Heart rate reduction for 36 months with ivabradine reduces left ventricular mass in cardiac allograft recipients: a long-term follow-up study
Authors Doesch AO, Mueller S, Erbel C, Gleissner CA, Frankenstein L, Hardt S, Ruhparwar A, Ehlermann P, Dengler T, Katus HA
Received 29 August 2013
Accepted for publication 27 September 2013
Published 5 November 2013 Volume 2013:7 Pages 1323—1328
Checked for plagiarism Yes
Review by Single anonymous peer review
Peer reviewer comments 3
Andreas O Doesch,1 Susanne Mueller,1 Christian Erbel,1 Christian A Gleissner,1 Lutz Frankenstein,1 Stefan Hardt,1 Arjang Ruhparwar,2 Philipp Ehlermann,1 Thomas Dengler,3 Hugo A Katus1
1Department of Cardiology, 2Department of Cardiovascular Surgery, University of Heidelberg, Heidelberg, 3SLK Plattenwald Hospital, Bad Friedrichshall, Germany
Background: Due to graft denervation, sinus tachycardia is a common problem after heart transplantation, underlining the importance of heart rate control without peripheral effects. However, long-term data regarding the effects of ivabradine, a novel If channel antagonist, are limited in patients after heart transplantation.
Methods: In this follow-up analysis, the resting heart rate, left ventricular mass indexed to body surface area (LVMI), tolerability, and safety of ivabradine therapy were evaluated at baseline and after 36 months in 30 heart transplant recipients with symptomatic sinus tachycardia versus a matched control group.
Results: During the study period, ivabradine medication was stopped in three patients (10% of total). Further analysis was based on 27 patients with 36 months of drug intake. The mean patient age was 53.3±11.3 years and mean time after heart transplantation was 5.0±4.8 years. After 36 months, the mean ivabradine dose was 12.0±3.4 mg/day. Resting heart rate was reduced from 91.0±10.7 beats per minute before initiation of ivabradine therapy (ie, baseline) to 81.2±9.8 beats per minute at follow-up (P=0.0006). After 36 months of ivabradine therapy, a statistically significant reduction of LVMI was observed (104.3±22.7 g at baseline versus 93.4±18.4 g at follow-up, P=0.002). Hematologic, renal, and liver function parameters remained stable during ivabradine therapy. Except for a lower mycophenolate mofetil dose at follow-up (P=0.02), no statistically significant changes in immunosuppressive drug dosage or blood levels were detected. No phosphenes were observed during 36 months of ivabradine intake despite active inquiry.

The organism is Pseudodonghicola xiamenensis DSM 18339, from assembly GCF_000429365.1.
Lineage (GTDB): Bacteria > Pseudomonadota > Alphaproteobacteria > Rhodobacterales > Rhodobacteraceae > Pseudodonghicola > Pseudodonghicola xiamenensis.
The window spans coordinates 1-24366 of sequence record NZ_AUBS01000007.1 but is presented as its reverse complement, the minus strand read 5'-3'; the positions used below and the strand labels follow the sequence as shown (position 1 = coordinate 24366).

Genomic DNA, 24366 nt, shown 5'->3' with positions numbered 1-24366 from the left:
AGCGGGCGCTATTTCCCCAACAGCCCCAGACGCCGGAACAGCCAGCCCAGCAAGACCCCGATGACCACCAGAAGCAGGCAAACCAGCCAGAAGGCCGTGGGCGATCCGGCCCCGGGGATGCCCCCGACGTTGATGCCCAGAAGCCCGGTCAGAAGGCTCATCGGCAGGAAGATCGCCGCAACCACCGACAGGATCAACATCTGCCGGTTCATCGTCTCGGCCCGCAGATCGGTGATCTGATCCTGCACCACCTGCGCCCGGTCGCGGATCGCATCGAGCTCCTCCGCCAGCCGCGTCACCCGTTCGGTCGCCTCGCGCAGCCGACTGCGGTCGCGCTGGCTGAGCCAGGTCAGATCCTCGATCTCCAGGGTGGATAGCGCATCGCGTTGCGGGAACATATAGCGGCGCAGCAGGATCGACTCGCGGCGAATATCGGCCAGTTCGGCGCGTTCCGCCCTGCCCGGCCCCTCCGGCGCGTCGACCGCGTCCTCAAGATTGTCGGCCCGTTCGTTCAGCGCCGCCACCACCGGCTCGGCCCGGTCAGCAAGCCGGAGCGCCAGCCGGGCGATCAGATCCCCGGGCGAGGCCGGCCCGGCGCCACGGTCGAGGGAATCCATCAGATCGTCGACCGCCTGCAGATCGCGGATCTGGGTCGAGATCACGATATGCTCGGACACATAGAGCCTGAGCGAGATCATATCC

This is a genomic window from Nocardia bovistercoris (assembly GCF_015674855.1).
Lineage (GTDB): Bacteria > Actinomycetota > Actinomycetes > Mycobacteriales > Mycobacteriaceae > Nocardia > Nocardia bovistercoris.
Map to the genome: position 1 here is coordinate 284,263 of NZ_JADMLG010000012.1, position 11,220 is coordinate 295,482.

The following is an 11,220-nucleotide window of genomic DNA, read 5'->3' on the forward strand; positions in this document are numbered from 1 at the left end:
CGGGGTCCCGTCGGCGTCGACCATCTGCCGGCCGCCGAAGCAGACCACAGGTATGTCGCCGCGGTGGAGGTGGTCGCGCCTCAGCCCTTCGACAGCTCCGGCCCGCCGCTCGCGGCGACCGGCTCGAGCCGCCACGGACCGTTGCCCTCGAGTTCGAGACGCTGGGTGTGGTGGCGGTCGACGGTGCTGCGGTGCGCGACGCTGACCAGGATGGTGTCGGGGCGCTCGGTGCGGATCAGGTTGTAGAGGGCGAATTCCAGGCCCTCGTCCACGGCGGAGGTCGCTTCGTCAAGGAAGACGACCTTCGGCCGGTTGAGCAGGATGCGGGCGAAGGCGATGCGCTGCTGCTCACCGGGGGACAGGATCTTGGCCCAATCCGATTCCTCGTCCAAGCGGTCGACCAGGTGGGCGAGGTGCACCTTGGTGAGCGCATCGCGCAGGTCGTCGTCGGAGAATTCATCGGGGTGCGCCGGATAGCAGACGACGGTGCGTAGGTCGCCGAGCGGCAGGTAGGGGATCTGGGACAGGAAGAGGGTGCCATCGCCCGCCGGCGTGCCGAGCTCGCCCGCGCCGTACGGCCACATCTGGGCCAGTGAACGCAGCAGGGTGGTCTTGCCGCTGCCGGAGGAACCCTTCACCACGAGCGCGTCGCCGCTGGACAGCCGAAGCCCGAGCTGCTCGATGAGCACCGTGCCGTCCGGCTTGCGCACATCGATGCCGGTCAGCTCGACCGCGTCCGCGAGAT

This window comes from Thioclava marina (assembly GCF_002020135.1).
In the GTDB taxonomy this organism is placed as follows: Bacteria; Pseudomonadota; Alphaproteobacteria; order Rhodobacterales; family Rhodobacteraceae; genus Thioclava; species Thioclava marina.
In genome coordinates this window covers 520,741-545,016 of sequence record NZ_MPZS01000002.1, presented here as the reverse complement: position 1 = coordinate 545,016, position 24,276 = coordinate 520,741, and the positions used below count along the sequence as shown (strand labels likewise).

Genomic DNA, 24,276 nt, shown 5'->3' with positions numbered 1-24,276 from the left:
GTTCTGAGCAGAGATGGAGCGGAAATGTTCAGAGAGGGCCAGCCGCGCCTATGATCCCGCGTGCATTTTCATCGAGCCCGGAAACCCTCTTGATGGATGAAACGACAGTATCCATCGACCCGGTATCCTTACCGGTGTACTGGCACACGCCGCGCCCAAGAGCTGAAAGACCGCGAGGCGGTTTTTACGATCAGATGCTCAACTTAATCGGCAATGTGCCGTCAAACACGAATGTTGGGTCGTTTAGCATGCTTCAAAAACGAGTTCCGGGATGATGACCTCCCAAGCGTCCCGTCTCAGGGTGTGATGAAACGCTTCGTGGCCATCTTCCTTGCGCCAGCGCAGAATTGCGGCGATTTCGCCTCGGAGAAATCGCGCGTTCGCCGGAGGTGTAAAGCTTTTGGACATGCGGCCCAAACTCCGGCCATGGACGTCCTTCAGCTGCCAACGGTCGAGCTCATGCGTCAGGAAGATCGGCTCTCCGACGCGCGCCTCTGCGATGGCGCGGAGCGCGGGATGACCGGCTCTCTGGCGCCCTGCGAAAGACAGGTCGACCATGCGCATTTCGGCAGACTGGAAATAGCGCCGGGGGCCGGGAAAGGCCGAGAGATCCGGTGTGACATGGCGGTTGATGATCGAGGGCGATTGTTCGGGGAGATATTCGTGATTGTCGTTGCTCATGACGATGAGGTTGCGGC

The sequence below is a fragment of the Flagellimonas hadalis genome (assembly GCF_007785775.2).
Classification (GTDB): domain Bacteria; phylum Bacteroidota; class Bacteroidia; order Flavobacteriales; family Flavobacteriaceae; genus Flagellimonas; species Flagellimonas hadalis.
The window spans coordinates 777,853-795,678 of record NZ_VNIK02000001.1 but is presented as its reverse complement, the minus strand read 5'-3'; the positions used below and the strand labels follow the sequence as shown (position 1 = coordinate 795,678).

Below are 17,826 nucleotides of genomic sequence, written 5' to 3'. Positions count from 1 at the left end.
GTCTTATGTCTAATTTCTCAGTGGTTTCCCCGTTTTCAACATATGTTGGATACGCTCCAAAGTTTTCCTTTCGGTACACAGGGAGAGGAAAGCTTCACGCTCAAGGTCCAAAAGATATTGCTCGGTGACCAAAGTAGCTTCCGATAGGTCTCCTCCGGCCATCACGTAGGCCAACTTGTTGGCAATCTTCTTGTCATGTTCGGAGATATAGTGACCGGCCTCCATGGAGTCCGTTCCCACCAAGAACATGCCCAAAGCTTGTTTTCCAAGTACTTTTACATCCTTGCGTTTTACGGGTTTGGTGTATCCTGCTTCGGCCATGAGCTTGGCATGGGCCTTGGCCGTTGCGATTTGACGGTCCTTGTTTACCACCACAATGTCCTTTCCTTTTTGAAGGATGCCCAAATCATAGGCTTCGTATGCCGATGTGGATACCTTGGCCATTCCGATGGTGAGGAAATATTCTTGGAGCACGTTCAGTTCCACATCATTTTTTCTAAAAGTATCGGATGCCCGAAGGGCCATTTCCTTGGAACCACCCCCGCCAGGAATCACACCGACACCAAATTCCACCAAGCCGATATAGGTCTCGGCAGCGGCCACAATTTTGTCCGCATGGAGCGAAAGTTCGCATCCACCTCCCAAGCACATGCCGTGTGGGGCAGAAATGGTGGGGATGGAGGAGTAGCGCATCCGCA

Conclusion: In line with previously published 12-month data, heart rate reduction with ivabradine remained effective and safe in chronic stable patients after heart transplantation, and also during 36-month long-term follow-up. Further, a significant reduction of LVMI was observed only during ivabradine therapy. Therefore, ivabradine may have a sustained long-term beneficial effect with regard to left ventricular remodeling in heart transplant patients.
Keywords: heart transplantation, heart rate control, ivabradine, left ventricular mass
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